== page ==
Don't do any sleep adjustment prior to your flight. When you arrive & check into your hotel in London upon arrival (after 3pm or so), have a 1-2 hour power nap. This should be enought to refresh you through to the "new" midnight.
A 5-hour time difference is not much. You should be on track by your first full day (the day after arrival).
Panam, TWA, Ansett, Eastern.......AC next? Might be good for Canada.
TPAnx From United States of America, joined Aug 2005, 1021 posts, RR: 0 Reply 10, posted (6 years 1 month 3 days 5 hours ago) and read 2983 times:
I've tried to adjust my body clock to my destination time for a couple of days before departure..especially eastbound.--helps me sleep on the plane, Drink lots of water on the plane..limit liquor and wine. Don't overeat. When you arrive, stay awake until the normal bedtime at your destination ..get out in the sunshine..and do some walking. It helps me reset
my body clock.
I've heard that..but I also read a few years ago that the stuff was the subject of an experiment in Europe as to whether
it could be used for birth controll?? I'm wary about over the counter / health store stuff..but that's just me...
Enjoy your trip,,
Chase From United States of America, joined Nov 2005, 1054 posts, RR: 0 Reply 12, posted (6 years 1 month 3 days 1 hour ago) and read 2773 times:
I second most of the things said above. Lots of water, spend time in the sun, change your watch, consider adjusting your sleep schedule a little bit beforehand (maybe incrementally over a couple of days, if your work schedule allows). I only tried the powernap thing once, and it backfired on me and I was out for HOURS.
Another thing to keep in mind is that people sometimes react differently to jet lag when travelling Eastbound versus Westbound. I'm generally fine Eastbound, but have jet lag after going Westbound, but I guess everybody's different?
Pnwtraveler From Canada, joined Jun 2007, 2151 posts, RR: 12 Reply 13, posted (6 years 1 month 3 days 1 hour ago) and read 2746 times:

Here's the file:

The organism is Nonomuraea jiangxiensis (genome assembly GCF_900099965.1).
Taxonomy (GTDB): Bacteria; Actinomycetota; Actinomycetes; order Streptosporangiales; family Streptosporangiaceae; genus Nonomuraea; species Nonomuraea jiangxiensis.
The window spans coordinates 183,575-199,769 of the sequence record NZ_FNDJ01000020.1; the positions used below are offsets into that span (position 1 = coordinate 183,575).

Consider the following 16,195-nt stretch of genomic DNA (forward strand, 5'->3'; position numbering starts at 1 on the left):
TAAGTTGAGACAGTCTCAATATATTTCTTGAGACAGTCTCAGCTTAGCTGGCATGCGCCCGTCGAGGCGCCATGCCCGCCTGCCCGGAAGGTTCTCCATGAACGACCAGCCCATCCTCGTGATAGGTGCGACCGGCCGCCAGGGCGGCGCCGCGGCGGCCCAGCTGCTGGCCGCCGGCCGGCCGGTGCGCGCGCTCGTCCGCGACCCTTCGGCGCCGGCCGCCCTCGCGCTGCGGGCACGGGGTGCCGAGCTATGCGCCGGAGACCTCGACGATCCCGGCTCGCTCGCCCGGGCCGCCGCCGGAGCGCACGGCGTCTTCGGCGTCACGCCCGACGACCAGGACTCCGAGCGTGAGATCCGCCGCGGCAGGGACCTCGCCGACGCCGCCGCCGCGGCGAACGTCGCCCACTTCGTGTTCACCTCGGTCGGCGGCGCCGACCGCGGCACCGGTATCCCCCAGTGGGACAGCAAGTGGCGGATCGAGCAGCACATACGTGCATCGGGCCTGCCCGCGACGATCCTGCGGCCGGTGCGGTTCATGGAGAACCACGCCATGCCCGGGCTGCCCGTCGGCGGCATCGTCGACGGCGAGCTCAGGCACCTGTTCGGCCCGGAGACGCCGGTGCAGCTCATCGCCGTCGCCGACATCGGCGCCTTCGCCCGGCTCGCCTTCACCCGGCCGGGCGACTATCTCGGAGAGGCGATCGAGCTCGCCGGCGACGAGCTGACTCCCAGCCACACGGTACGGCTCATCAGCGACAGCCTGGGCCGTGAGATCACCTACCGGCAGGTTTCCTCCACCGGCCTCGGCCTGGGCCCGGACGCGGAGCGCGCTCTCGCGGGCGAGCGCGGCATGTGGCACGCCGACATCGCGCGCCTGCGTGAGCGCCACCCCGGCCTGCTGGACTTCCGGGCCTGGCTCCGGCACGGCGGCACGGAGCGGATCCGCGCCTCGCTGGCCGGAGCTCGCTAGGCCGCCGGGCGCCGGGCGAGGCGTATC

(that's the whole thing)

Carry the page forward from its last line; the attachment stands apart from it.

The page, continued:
My parents are a little different than me. They take the earliest flight so land just after 6am. They check into their hotel early and get a few hours sleep. I feel worse if I do that. I may doze for a bit but never sleep on the plane for some reason. I get plenty of sleep the few days before I fly.
Follow what Viscount said. But I Start hydrating with water the day before. I like to eat light the day before and day of - reasonable meat and lots of veggies/salad and fruit and skip heavy starches. Go easy on the sugar and alcohol. Have turkey or pasta for dinner your first day there and you will be out like a light.
Not on the sleep question, but I also find the saline sprays for the nose really help keep me from getting the airplane cold from the dry air and I take vitamins before, during and after when I usually don't.
Tugger From United States of America, joined Apr 2006, 5025 posts, RR: 8 Reply 14, posted (6 years 1 month 3 days ago) and read 2732 times:
Interesting that so many people are saying sleep on the plane. That's the one thing I avoid, even on longer (8-16 hours) flights. I may rest my eyes for five to ten minutes but I don't want to sleep. I want to be able to sleep when I get to my destination and sleep the whole night. I may wake up at an odd hour but I can easily go back to sleep. I do the same coming back, no sleep so I can actually sleep at the new normal nighttime.